Pulmonary Vein Stenosis and Pulmonary Hypertension Following a Catheter-Based Radiofrequency Ablation for Atrial Fibrillation: A Case Report
Unusual clinical course, Challenging differential diagnosis, Unusual or unexpected effect of treatment, Diagnostic / therapeutic accidents
Christopher A. Thomas, Karla J. Cruz Morel, Mohan N. Viswanathan, Vinicio A. de Jesus Perez
Division of Pulmonary, Allergy and Critical Care Medicine, Stanford University School of Medicine, Stanford, CA, USA
Am J Case Rep 2020; 21:e924709
Available online: 2020-07-15
Pulmonary vein (PV) stenosis is a rare condition characterized by progressive luminal size reduction of one or more pulmonary veins (PVs), which can increase postcapillary pressure resulting in shortness of breath, cough, hemoptysis, and pulmonary hypertension (PH). The diagnosis of PV stenosis requires a high degree of suspicion. PV stenosis is a rare but recognized complication of catheter-based radiofrequency ablation (RFA) for atrial fibrillation (AF).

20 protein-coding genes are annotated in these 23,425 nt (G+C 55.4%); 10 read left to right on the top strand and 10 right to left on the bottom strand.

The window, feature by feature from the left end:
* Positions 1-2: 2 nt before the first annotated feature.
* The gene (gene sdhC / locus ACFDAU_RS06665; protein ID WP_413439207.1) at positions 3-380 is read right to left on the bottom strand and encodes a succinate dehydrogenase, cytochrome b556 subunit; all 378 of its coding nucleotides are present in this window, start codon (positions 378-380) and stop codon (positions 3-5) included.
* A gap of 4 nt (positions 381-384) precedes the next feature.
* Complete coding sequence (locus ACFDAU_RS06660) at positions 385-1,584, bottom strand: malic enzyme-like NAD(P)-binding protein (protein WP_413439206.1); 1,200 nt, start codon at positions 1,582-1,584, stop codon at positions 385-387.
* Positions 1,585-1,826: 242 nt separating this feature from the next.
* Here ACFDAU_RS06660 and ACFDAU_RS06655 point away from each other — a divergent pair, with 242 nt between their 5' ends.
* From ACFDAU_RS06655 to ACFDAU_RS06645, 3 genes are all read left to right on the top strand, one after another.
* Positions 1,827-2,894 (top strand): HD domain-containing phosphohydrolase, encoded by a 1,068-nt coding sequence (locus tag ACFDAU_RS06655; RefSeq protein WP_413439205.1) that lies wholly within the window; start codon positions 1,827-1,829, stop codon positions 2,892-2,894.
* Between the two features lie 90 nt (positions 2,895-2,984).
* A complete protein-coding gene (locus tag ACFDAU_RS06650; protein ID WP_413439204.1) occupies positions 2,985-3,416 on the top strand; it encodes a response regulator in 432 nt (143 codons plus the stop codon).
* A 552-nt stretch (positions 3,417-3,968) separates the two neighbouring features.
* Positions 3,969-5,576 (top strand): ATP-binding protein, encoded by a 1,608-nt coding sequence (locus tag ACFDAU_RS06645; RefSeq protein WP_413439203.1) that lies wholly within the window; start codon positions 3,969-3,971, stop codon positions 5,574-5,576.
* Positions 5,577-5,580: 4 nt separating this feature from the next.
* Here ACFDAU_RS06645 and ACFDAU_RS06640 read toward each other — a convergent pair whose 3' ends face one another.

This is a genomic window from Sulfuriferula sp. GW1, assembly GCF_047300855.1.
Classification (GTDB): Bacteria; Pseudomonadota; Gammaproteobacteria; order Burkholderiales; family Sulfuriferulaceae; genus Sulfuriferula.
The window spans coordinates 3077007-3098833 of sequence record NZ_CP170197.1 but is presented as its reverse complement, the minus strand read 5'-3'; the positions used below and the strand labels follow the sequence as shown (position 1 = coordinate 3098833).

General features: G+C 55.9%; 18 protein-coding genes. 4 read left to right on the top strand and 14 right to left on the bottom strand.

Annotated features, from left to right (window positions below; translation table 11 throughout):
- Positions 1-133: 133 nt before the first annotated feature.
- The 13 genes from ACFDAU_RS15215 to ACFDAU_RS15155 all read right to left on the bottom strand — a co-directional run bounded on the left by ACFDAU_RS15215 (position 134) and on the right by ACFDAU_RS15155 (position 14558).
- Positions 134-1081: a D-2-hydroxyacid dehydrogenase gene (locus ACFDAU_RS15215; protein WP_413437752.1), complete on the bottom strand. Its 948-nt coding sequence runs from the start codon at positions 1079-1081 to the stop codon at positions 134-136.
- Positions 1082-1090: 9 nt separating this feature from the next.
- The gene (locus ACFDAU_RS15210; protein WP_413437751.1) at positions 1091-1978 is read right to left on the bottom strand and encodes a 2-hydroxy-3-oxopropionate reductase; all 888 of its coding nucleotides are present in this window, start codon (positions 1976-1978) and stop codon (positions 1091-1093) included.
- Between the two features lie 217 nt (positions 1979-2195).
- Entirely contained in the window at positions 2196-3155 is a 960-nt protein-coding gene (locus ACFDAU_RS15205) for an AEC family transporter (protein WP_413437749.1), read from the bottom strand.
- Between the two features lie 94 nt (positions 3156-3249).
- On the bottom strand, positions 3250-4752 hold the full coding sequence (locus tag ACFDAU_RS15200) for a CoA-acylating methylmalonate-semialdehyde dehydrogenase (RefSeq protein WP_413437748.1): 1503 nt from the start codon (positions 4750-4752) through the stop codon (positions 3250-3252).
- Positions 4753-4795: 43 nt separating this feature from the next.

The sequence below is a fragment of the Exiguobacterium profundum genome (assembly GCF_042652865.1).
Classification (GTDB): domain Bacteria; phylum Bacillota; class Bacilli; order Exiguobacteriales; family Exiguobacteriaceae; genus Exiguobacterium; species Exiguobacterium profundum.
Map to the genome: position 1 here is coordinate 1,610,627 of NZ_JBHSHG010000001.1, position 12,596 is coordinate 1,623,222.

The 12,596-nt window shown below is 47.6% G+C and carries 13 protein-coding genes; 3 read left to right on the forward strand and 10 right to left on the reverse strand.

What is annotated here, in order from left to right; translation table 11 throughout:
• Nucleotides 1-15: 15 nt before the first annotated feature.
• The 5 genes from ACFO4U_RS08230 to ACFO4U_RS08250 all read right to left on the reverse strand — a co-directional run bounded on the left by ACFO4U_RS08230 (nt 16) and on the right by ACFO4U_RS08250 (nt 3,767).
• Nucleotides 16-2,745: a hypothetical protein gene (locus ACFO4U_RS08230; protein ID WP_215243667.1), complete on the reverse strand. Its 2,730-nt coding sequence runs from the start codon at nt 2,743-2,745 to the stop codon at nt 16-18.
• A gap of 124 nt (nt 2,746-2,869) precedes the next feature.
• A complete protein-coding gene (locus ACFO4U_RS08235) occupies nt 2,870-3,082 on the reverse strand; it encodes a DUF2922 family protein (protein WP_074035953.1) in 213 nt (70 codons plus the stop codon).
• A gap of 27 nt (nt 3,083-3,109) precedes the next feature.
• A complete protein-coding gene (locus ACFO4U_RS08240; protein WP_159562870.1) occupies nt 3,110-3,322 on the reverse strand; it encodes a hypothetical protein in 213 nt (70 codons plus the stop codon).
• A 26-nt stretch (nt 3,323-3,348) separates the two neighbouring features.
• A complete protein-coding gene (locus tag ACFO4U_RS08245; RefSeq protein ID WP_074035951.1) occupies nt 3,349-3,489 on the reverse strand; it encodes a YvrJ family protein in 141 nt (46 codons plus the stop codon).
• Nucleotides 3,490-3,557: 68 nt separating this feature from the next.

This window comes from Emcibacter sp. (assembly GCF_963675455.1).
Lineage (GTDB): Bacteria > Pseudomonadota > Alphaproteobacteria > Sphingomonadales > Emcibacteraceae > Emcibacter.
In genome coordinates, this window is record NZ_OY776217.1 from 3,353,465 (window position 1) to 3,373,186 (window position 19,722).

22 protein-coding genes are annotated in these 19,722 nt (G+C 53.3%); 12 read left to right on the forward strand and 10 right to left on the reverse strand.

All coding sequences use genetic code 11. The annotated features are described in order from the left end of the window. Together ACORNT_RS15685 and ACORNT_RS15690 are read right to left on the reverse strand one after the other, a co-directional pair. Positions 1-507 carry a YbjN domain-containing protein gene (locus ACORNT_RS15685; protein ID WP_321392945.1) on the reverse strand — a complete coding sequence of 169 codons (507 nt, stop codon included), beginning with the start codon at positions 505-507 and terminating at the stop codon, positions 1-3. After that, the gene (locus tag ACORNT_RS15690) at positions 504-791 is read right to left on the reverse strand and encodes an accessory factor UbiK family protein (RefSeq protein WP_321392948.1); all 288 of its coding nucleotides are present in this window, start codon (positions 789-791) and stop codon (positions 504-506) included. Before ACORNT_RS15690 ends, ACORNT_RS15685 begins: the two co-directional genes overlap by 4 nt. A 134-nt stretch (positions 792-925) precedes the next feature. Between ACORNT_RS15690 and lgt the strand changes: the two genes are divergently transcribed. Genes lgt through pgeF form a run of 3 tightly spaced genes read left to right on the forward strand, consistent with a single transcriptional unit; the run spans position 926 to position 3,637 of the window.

CASE REPORT: We present a case of a 78-year-old man who underwent a surgical MAZE procedure followed by catheter-based RFA to treat AF. He subsequently developed shortness of breath, exercise limitation, and PH. The patient was ultimately diagnosed with PV stenosis, which was a sequela of the RFA and the cause of his PH. The patient was treated by stenting of his PV, with improvement in his exercise capacity and PH. Follow-up imaging showed improved pulmonary blood flow and reduced pulmonary pressures.
CONCLUSIONS: We conclude that PV stenosis should be high in the differential as the cause of dyspnea in patients with PH and a previous history of RFA for AF management. Early recognition and treatment can prevent complete occlusion of the affected PV and lead to an improvement in the patient’s symptoms and quality of life.
Keywords: Atrial Fibrillation, Dyspnea, Pulmonary Veins, Stents